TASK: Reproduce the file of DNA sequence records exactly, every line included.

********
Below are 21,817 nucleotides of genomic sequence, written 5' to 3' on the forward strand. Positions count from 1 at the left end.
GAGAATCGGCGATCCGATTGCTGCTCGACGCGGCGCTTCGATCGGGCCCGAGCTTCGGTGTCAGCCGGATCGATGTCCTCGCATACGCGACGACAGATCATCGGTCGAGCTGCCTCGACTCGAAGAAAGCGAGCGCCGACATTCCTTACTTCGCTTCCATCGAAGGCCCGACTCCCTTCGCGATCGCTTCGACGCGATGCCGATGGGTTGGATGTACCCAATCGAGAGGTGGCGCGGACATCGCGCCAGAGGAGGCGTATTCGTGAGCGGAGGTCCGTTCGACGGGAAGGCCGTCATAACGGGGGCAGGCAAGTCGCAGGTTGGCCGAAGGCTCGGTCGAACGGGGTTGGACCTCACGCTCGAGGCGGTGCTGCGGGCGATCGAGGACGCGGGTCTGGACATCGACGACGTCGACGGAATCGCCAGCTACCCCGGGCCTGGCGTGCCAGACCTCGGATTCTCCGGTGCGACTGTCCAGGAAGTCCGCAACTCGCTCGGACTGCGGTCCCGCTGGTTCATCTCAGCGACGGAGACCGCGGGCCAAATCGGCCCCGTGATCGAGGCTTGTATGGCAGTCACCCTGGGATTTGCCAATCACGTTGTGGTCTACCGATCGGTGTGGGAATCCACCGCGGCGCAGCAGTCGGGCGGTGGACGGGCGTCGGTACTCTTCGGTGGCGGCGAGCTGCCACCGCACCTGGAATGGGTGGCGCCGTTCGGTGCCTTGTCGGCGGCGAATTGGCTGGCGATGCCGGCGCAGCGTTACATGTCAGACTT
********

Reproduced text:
Below are 21,817 nucleotides of genomic sequence, written 5' to 3' on the forward strand. Positions count from 1 at the left end.
GAGAATCGGCGATCCGATTGCTGCTCGACGCGGCGCTTCGATCGGGCCCGAGCTTCGGTGTCAGCCGGATCGATGTCCTCGCATACGCGACGACAGATCATCGGTCGAGCTGCCTCGACTCGAAGAAAGCGAGCGCCGACATTCCTTACTTCGCTTCCATCGAAGGCCCGACTCCCTTCGCGATCGCTTCGACGCGATGCCGATGGGTTGGATGTACCCAATCGAGAGGTGGCGCGGACATCGCGCCAGAGGAGGCGTATTCGTGAGCGGAGGTCCGTTCGACGGGAAGGCCGTCATAACGGGGGCAGGCAAGTCGCAGGTTGGCCGAAGGCTCGGTCGAACGGGGTTGGACCTCACGCTCGAGGCGGTGCTGCGGGCGATCGAGGACGCGGGTCTGGACATCGACGACGTCGACGGAATCGCCAGCTACCCCGGGCCTGGCGTGCCAGACCTCGGATTCTCCGGTGCGACTGTCCAGGAAGTCCGCAACTCGCTCGGACTGCGGTCCCGCTGGTTCATCTCAGCGACGGAGACCGCGGGCCAAATCGGCCCCGTGATCGAGGCTTGTATGGCAGTCACCCTGGGATTTGCCAATCACGTTGTGGTCTACCGATCGGTGTGGGAATCCACCGCGGCGCAGCAGTCGGGCGGTGGACGGGCGTCGGTACTCTTCGGTGGCGGCGAGCTGCCACCGCACCTGGAATGGGTGGCGCCGTTCGGTGCCTTGTCGGCGGCGAATTGGCTGGCGATGCCGGCGCAGCGTTACATGTCAGACTT